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Content tagged with "salamander"

Photo of a dark-sided salamander on a rock.

Dark-Sided Salamander

Compared to the long-tailed salamander, the dark-sided salamander subspecies (Eurycea longicauda melanopleura) has large amounts of dark pigment along the sides, from the head onto the tail, and has larger and more numerous dark spots on the back. This subspecies occurs throughout most of southern and eastern Missouri.

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Eastern Tiger Salamander

Ambystoma tigrinum
Tiger salamanders belong to the “mole salamander” family, named because they spend most of their time underground, often in burrows made by small mammals or under logs and rocks. Your best chance of seeing tiger salamander is at night after a heavy rain.

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Photo of a netful of bowfin fingerlings

Flood Pulse: Wetland Health Check-Up

I’ve discussed before that one of our Duck Creek renovation goals is to reconnect historic drainages when possible. During flood events several spillways and low water crossings will help facilitate this. Well, in the last month Mother Nature reconnected the whole basin, spillways or not, during this historic flood event. Over the last two weeks we’ve gone out and have taken a look to see what kind of critters are out and about and utilizing these connected habitats.

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Photo of a four-toed salamander on a mossy rock.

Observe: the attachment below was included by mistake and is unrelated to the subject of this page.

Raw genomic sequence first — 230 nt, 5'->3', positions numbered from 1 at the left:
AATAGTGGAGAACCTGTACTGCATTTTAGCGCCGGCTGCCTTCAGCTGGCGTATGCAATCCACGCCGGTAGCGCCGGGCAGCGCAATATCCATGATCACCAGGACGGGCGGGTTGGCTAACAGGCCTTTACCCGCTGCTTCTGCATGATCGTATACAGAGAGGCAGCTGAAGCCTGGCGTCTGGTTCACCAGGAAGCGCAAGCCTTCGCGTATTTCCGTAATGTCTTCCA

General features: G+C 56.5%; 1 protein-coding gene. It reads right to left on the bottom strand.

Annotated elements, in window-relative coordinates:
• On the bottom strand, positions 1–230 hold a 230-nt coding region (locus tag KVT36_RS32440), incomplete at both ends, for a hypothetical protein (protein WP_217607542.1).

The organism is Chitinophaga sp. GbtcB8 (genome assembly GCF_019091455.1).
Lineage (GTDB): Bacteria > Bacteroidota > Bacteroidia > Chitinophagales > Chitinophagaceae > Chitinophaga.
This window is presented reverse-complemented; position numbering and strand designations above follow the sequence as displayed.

Four-Toed Salamander

A glacial relict in Missouri’s eastern Ozarks, the four-toed salamander lives among mosses in heavily forested streams and creeks and sinkhole ponds. In the northern part of its range, this salamander lives in peat bogs.

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Photo of a four-toed salamander on a mossy rock.

Four-Toed Salamander

Hemidactylium scutatum
A glacial relict in Missouri’s eastern Ozarks, the four-toed salamander lives among mosses in heavily forested streams and creeks and sinkhole ponds. In the northern part of its range, this salamander lives in peat bogs.

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Grotto Salamander

Video of a grotto salamander.

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Image of a grotto salamander

Grotto Salamander

Eurycea spelaea
Many people know Missouri as “the cave state,” and the grotto salamander is Missouri’s only species of blind salamander. A true troglobite, it lives in total darkness and has small eyes that are completely or partially covered by their pink or beige skin.

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hellbender, a large brown salamander resting in gravelly streambed

Hellbender

Cryptobranchus alleganiensis
You might think they’re ugly by human standards, but these giant amphibians are a unique part of our wildlife heritage; they direly need help, or they might become extinct within twenty years.

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Manage your Ozark streams to help this endangered species.

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Photo of a long-tailed salamander on a rotten log.

Long-Tailed Salamander

The long-tailed salamander is agile and can escape predators by using its tail for quick jumps. This species occurs in southeastern Missouri but not in the Mississippi Lowlands of the Bootheel.

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